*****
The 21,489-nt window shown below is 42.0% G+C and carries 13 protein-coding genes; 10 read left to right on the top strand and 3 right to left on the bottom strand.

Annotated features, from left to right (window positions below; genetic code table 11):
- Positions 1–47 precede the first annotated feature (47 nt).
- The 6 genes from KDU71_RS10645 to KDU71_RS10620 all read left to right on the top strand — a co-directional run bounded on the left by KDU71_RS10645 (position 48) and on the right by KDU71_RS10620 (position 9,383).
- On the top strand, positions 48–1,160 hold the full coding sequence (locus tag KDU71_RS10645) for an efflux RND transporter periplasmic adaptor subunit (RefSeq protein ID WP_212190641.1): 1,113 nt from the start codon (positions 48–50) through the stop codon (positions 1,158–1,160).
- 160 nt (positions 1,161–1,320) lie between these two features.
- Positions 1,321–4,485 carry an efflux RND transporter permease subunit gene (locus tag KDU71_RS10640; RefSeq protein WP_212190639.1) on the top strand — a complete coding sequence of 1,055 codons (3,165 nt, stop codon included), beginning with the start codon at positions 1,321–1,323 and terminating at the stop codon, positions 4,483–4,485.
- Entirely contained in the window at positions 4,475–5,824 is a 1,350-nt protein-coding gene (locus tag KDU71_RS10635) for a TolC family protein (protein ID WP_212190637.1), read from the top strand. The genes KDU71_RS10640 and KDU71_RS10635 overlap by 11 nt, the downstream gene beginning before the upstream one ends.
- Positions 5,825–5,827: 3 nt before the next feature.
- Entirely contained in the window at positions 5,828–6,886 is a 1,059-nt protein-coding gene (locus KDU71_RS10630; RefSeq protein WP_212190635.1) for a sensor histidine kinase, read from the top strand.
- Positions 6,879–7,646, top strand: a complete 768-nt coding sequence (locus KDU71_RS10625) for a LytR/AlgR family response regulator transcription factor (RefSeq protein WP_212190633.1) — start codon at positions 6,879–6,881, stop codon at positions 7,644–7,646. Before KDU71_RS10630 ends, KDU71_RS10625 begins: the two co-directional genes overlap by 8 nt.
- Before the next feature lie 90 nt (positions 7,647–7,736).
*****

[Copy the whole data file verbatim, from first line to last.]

The 21,489-nt window shown below is 42.0% G+C and carries 13 protein-coding genes; 10 read left to right on the top strand and 3 right to left on the bottom strand.

Annotated features, from left to right (window positions below; genetic code table 11):
- Positions 1–47 precede the first annotated feature (47 nt).
- The 6 genes from KDU71_RS10645 to KDU71_RS10620 all read left to right on the top strand — a co-directional run bounded on the left by KDU71_RS10645 (position 48) and on the right by KDU71_RS10620 (position 9,383).
- On the top strand, positions 48–1,160 hold the full coding sequence (locus tag KDU71_RS10645) for an efflux RND transporter periplasmic adaptor subunit (RefSeq protein ID WP_212190641.1): 1,113 nt from the start codon (positions 48–50) through the stop codon (positions 1,158–1,160).
- 160 nt (positions 1,161–1,320) lie between these two features.
- Positions 1,321–4,485 carry an efflux RND transporter permease subunit gene (locus tag KDU71_RS10640; RefSeq protein WP_212190639.1) on the top strand — a complete coding sequence of 1,055 codons (3,165 nt, stop codon included), beginning with the start codon at positions 1,321–1,323 and terminating at the stop codon, positions 4,483–4,485.
- Entirely contained in the window at positions 4,475–5,824 is a 1,350-nt protein-coding gene (locus tag KDU71_RS10635) for a TolC family protein (protein ID WP_212190637.1), read from the top strand. The genes KDU71_RS10640 and KDU71_RS10635 overlap by 11 nt, the downstream gene beginning before the upstream one ends.
- Positions 5,825–5,827: 3 nt before the next feature.
- Entirely contained in the window at positions 5,828–6,886 is a 1,059-nt protein-coding gene (locus KDU71_RS10630; RefSeq protein WP_212190635.1) for a sensor histidine kinase, read from the top strand.
- Positions 6,879–7,646, top strand: a complete 768-nt coding sequence (locus KDU71_RS10625) for a LytR/AlgR family response regulator transcription factor (RefSeq protein WP_212190633.1) — start codon at positions 6,879–6,881, stop codon at positions 7,644–7,646. Before KDU71_RS10630 ends, KDU71_RS10625 begins: the two co-directional genes overlap by 8 nt.
- Before the next feature lie 90 nt (positions 7,647–7,736).